And they call these colonial water birds, because they’re instinct is to gather together in these great colonies of all these different water birds and have their babies all together. So, it’s this gigantic, squawking, screaming, and unfortunately, stinky nursery where all these babies are born. Without these protected nurseries, our water birds are quite threatened. So, we have an excellent article this month. So, we encourage you to go outside to look up….see what’s up there.

Thanks, Louie

For Texas Parks and Wildlife…I’m Cecilia Nasti.

Hello Giant Salvinia/Good-bye Lakes

Tuesday, April 27th, 2010

This is Passport to Texas

Giant Salvinia is a South American aquatic plant that may have found its way into Texas waters via the aquarium trade.

:03—The biggest problem with it is, is that it has a phenomenal growth rate.

And that fast growth spells trouble for Texas lakes says Howard Elder, a Texas Parks and Wildlife biologist involved in managing giant salvinia.

:13—It can double the area it covers in five to seven days. It creates dense mat, which shields the bottom of the lake from the sunlight; it displaces native vegetation, and displaces fish species.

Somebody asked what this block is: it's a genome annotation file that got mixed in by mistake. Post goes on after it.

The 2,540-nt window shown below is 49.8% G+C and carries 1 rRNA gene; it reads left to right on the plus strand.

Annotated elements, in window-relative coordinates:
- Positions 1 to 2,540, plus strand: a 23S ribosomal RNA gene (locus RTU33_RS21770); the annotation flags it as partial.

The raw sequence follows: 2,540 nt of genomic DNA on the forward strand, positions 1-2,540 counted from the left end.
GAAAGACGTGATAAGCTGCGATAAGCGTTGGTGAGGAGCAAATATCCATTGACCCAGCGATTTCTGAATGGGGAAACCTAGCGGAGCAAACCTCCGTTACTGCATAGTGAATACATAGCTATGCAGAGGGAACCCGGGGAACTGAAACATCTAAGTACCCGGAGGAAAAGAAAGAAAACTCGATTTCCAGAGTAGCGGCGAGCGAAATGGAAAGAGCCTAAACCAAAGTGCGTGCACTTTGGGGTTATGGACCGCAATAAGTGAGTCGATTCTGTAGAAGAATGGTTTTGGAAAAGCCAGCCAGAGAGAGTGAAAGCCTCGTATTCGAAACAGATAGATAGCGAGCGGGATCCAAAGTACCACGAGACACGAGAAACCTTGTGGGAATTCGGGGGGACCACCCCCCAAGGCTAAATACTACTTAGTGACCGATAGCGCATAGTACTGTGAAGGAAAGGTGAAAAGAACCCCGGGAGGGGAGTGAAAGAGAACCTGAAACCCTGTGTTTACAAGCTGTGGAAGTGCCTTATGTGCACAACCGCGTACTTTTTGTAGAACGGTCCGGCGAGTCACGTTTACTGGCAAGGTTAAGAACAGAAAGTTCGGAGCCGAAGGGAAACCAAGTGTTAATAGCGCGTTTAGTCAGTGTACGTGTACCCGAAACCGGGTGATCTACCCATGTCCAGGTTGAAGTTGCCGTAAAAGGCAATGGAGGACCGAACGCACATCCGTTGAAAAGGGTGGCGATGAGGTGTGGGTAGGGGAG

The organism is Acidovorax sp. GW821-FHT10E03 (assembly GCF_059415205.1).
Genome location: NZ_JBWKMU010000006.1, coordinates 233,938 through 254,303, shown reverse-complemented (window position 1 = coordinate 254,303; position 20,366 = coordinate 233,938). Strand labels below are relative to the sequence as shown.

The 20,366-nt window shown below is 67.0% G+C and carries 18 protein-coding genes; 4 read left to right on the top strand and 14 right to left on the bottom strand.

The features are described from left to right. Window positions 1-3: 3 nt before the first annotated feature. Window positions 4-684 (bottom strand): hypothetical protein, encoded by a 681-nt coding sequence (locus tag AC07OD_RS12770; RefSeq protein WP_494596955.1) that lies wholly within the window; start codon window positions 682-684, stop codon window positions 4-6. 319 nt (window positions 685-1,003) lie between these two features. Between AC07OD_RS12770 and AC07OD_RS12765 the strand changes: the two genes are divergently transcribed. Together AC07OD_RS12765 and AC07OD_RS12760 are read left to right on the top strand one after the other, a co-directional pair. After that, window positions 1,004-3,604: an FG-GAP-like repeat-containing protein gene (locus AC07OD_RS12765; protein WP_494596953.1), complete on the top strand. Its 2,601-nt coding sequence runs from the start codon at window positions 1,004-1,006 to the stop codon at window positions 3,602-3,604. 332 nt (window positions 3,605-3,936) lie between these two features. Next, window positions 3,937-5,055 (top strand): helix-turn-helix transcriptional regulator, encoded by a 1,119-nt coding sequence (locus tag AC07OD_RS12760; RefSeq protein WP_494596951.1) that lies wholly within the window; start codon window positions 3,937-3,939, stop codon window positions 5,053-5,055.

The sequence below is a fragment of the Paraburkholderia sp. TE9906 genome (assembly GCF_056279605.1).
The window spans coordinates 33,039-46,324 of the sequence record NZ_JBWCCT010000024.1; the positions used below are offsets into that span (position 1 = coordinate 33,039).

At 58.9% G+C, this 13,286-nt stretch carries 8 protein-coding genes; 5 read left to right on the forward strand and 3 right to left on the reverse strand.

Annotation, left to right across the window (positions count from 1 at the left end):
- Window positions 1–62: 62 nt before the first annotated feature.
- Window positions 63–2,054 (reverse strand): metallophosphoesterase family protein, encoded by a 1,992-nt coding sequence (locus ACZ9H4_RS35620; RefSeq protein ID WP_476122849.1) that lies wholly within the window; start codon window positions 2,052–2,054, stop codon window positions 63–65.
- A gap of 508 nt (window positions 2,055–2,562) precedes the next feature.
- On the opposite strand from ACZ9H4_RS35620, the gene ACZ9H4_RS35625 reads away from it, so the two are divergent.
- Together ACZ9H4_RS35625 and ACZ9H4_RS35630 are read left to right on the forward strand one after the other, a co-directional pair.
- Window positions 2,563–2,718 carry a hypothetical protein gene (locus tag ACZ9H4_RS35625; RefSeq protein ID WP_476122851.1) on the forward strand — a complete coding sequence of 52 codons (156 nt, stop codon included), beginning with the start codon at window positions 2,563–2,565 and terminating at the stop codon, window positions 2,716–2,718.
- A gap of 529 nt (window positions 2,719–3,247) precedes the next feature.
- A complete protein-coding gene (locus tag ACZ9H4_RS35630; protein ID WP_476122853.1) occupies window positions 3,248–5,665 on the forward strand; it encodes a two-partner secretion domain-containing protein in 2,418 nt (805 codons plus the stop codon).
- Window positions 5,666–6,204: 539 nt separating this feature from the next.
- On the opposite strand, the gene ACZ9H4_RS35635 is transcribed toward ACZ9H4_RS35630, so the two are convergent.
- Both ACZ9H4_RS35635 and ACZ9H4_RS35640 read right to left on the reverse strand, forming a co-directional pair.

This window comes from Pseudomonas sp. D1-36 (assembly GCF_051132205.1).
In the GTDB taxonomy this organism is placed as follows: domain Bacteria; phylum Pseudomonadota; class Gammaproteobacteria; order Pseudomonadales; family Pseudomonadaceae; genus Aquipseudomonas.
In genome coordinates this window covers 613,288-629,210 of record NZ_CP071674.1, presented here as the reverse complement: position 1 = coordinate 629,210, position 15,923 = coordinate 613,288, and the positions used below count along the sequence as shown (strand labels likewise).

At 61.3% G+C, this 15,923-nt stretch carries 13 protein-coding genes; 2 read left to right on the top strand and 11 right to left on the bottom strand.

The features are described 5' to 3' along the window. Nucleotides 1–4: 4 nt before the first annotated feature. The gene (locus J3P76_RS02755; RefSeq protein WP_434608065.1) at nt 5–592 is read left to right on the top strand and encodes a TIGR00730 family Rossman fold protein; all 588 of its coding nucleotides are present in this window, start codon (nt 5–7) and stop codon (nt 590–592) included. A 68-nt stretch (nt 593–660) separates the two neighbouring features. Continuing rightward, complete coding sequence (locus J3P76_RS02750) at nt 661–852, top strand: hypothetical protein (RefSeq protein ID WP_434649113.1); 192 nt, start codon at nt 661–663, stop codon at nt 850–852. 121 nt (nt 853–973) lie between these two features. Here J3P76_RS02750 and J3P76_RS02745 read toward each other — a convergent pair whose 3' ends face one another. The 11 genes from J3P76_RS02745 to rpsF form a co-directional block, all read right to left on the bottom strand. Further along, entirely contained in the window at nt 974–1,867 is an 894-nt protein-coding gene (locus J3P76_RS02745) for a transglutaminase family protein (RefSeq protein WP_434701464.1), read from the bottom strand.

Texas Parks and Wildlife launches a multimedia campaign this month to educate citizens about invasive species, beginning with giant salvinia. At the time we recorded this show, a television PSA was in production.

:03 –Action. I am the Salvinia Monster.

Texas parks and Wildlife marketing director Darcy Bontempo says the spot is intended to increase awareness among anglers and boaters.

:19—The TV spot is part of a larger campaign, which we call the “Hello, Good-bye” campaign, created by our advertising agency, Sherry Mathews. One of the most important things we can do to prevent is actually to have anglers and boaters understand the role that they play. If they clean their boats, their trailers, their equipment. They can actually prevent the spread of giant salvinia to other lakes.